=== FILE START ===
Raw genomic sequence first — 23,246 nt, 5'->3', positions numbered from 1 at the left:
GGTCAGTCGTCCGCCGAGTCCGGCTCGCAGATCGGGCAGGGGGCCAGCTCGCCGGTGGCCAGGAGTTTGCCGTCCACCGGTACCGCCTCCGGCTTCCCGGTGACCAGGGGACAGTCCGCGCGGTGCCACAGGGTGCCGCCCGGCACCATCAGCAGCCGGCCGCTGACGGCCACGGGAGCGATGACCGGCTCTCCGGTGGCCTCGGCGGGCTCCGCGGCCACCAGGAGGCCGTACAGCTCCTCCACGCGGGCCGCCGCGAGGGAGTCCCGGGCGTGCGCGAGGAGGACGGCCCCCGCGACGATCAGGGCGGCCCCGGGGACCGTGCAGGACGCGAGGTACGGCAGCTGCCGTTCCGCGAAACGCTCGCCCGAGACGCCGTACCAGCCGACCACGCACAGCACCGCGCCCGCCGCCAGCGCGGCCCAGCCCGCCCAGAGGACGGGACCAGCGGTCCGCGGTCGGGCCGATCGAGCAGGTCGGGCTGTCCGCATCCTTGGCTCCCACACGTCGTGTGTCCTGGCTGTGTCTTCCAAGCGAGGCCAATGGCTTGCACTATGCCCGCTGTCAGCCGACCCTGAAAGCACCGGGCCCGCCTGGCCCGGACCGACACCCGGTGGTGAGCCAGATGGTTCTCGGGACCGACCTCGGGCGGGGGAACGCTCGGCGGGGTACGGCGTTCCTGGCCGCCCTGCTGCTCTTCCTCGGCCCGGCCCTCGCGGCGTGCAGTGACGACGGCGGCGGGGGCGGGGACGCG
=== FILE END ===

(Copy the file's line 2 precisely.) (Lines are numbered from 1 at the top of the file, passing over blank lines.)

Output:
GGTCAGTCGTCCGCCGAGTCCGGCTCGCAGATCGGGCAGGGGGCCAGCTCGCCGGTGGCCAGGAGTTTGCCGTCCACCGGTACCGCCTCCGGCTTCCCGGTGACCAGGGGACAGTCCGCGCGGTGCCACAGGGTGCCGCCCGGCACCATCAGCAGCCGGCCGCTGACGGCCACGGGAGCGATGACCGGCTCTCCGGTGGCCTCGGCGGGCTCCGCGGCCACCAGGAGGCCGTACAGCTCCTCCACGCGGGCCGCCGCGAGGGAGTCCCGGGCGTGCGCGAGGAGGACGGCCCCCGCGACGATCAGGGCGGCCCCGGGGACCGTGCAGGACGCGAGGTACGGCAGCTGCCGTTCCGCGAAACGCTCGCCCGAGACGCCGTACCAGCCGACCACGCACAGCACCGCGCCCGCCGCCAGCGCGGCCCAGCCCGCCCAGAGGACGGGACCAGCGGTCCGCGGTCGGGCCGATCGAGCAGGTCGGGCTGTCCGCATCCTTGGCTCCCACACGTCGTGTGTCCTGGCTGTGTCTTCCAAGCGAGGCCAATGGCTTGCACTATGCCCGCTGTCAGCCGACCCTGAAAGCACCGGGCCCGCCTGGCCCGGACCGACACCCGGTGGTGAGCCAGATGGTTCTCGGGACCGACCTCGGGCGGGGGAACGCTCGGCGGGGTACGGCGTTCCTGGCCGCCCTGCTGCTCTTCCTCGGCCCGGCCCTCGCGGCGTGCAGTGACGACGGCGGCGGGGGCGGGGACGCG